Today's News

  • Commissioner of Education announces retirement

    Kentucky Commissioner of Education Terry Holliday has announced his retirement effective Aug. 31.

    Holliday has served as commissioner since July 2009 and has served 43 years in public education.

  • COLUMN: 4-H Gardening Club returns for season

    The 4-H Gardening Club will start back Saturday, April 25 with its first meeting for the season.

    The meeting will be held at 10 a.m. at Lee’s Garden Center. All LaRue County youth with an interest in gardening are encouraged to attend.

    This club is open to youth of all ages. Parents are encouraged to attend with their children.

    Participants will learn about gardening and will also be given plants to take home and plant to begin their own garden. They will also be encouraged to keep a journal of when they plant, water and fertilize.

  • COLUMN: Autism Spectrum Disorder affects 1 percent of population

    Autism is a range of brain disorders that is characterized by social impairments, communication difficulties, and repetitive patterns of behavior. In 2013, the term “autism” was redefined as autism spectrum disorder and is now an umbrella term for autistic disorder, Asperger’s syndrome and pervasive developmental disorder.

  • ECTC students present research at conference

    Two Elizabethtown Community and Technical College students, Celina Charles and Joshua Ohde, were invited to represent ECTC at the spring 2015 Posters-at-the-Capitol event in Frankfort alongside representatives from two and four-year institutions across the state. 

    Due to inclement weather, the Posters-at-the-Capitol event was cancelled this year. The two students presented their research on microbes isolated from Bess beetles at the annual Conference for Student Research on Nov. 7, 2014.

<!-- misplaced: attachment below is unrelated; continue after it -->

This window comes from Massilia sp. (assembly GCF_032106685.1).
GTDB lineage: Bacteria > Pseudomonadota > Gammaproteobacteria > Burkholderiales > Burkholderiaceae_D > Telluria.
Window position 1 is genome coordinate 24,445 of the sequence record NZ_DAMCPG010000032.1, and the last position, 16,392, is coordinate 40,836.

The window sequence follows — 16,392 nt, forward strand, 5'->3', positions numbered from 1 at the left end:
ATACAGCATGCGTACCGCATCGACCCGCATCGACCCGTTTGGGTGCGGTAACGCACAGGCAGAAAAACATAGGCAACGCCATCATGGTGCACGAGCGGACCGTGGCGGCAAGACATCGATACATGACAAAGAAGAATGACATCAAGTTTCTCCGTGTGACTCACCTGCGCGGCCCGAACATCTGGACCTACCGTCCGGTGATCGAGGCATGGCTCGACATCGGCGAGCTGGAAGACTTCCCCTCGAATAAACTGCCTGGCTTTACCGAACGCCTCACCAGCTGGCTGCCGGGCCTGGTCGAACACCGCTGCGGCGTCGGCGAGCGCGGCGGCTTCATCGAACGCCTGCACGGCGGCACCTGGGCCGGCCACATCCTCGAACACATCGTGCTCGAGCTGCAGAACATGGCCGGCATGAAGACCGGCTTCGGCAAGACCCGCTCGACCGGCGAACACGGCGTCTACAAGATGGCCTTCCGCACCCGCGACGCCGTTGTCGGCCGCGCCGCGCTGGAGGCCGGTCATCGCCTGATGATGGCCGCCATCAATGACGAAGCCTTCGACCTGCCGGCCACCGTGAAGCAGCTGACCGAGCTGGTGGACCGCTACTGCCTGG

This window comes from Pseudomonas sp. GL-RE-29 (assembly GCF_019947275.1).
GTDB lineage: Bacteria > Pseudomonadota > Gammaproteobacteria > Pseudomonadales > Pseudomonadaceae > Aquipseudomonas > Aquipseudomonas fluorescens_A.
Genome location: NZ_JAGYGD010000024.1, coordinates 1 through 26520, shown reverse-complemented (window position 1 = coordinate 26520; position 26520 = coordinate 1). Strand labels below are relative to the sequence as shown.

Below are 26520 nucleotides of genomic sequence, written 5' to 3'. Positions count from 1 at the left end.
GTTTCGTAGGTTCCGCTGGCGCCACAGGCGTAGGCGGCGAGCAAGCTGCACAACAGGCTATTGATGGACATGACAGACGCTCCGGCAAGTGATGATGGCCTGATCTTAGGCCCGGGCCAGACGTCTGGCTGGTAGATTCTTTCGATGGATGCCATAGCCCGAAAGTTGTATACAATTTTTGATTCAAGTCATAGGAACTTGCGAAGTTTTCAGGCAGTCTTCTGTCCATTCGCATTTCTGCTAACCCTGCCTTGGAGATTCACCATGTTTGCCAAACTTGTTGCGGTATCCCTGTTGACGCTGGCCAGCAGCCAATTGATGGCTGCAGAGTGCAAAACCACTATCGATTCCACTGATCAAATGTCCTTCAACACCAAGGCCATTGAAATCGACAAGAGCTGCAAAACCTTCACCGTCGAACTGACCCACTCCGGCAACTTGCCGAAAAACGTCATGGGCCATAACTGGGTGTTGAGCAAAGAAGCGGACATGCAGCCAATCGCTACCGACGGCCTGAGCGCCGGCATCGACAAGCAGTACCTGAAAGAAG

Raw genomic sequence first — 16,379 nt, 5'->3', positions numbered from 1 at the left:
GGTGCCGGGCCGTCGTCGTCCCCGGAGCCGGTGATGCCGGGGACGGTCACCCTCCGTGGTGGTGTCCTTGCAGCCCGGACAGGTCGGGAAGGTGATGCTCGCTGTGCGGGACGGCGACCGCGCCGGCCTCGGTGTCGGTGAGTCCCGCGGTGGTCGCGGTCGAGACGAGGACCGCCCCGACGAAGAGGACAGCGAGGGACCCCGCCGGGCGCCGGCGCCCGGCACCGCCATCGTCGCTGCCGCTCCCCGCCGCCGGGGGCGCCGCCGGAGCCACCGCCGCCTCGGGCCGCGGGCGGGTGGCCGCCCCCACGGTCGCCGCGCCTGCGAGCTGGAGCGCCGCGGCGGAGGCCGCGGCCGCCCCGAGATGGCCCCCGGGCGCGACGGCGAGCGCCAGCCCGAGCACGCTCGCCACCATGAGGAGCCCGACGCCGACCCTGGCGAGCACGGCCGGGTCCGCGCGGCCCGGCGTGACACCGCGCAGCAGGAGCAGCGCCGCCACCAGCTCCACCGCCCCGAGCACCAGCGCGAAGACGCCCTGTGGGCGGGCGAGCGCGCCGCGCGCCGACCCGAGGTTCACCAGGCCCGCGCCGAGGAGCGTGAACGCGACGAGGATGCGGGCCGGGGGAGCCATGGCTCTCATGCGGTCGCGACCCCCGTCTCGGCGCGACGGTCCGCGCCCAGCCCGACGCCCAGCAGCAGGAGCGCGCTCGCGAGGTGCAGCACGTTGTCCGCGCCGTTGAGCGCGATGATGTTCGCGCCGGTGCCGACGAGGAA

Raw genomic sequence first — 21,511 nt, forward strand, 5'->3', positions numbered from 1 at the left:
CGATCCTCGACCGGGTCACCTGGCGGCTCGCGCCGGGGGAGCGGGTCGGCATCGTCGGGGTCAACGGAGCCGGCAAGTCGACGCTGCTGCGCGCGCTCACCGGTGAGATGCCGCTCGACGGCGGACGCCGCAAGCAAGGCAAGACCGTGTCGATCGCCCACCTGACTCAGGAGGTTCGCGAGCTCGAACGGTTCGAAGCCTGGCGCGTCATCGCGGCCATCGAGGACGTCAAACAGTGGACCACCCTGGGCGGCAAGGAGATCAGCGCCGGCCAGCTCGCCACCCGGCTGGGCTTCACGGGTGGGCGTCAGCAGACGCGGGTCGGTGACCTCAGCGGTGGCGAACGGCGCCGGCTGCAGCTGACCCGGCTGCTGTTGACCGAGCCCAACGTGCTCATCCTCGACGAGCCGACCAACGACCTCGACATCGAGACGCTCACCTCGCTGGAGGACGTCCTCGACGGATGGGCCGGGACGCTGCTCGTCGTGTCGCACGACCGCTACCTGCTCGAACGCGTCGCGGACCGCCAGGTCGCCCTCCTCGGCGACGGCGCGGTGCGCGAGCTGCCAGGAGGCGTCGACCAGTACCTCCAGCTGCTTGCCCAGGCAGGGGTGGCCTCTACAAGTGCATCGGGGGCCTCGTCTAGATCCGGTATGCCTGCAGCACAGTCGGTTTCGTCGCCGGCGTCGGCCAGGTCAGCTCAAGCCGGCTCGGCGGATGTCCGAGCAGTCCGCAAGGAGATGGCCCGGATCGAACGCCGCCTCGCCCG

• Flooding possible as heavy rainfall continues

    As heavy rainfall continues in the area, residents are advised to be aware of the chance of flooding.

    Hodgenville Mayor Kenny DeVore reminds residents in flood-prone areas to be watchful of possible manhole overflows and sewer backups.

    Areas that usually encounter problems are Greensburg Street and areas on the north end of town (West Main Street and Creekfront Park vicinities).

  • Shelby County farmer injured

    The farming community of Shelby County is still reeling in shock after one of its best known – and best loved – farmers was seriously injured Sunday in a farming accident.

    Longtime farmer Jack Trumbo was taken to the University of Louisville Hospital Sunday after he a tractor he was working on rolled over him.

  • Sanders files suit against City, Chief

     A Hodgenville woman has filed a civil suit against city officials, alleging they caused her “great humiliation, embarrassment, mental anguish, mental and emotional pain and suffering, and damage to her reputation and character.”

    DeeAnne Sanders is seeking damages against the City of Hodgenville, Steven R. Johnson and unknown defendants.

  • Detours expected at Upton exit

    Motorists traveling Ky. 224 across Interstate 65 may experience short delays for the next few months as overpass construction continues.

    A signal will be activated this afternoon to allow alternating one-way traffic over the interstate, according to the Transportation Cabinet District 4 office. Demolition work on the existing overpass will allow for completion of a new span in order to accommodate widening I-65 to six lanes. The signal is expected to remain active until early June.

  • Judge dismisses Cruse/Hornback charges

     A final set of charges was dismissed Monday against former Hodgenville mayor Terry L. Cruse and former city clerk/treasurer MaDonna Hornback.

    The two were indicted in February on charges of theft by unlawful taking and complicity for allegedly accepting raises to which they were not entitled.

    The dismissal was part of a plea agreement in which Cruse and Hornback admitted to misuse of the City’s fleet fuel card. They each spent 30 days in jail and agreed to reimburse the City several thousand dollars.

  • Durbin's routine has led to track success

     For the last six years, Kristina Durbin has had a routine that few teenagers would want.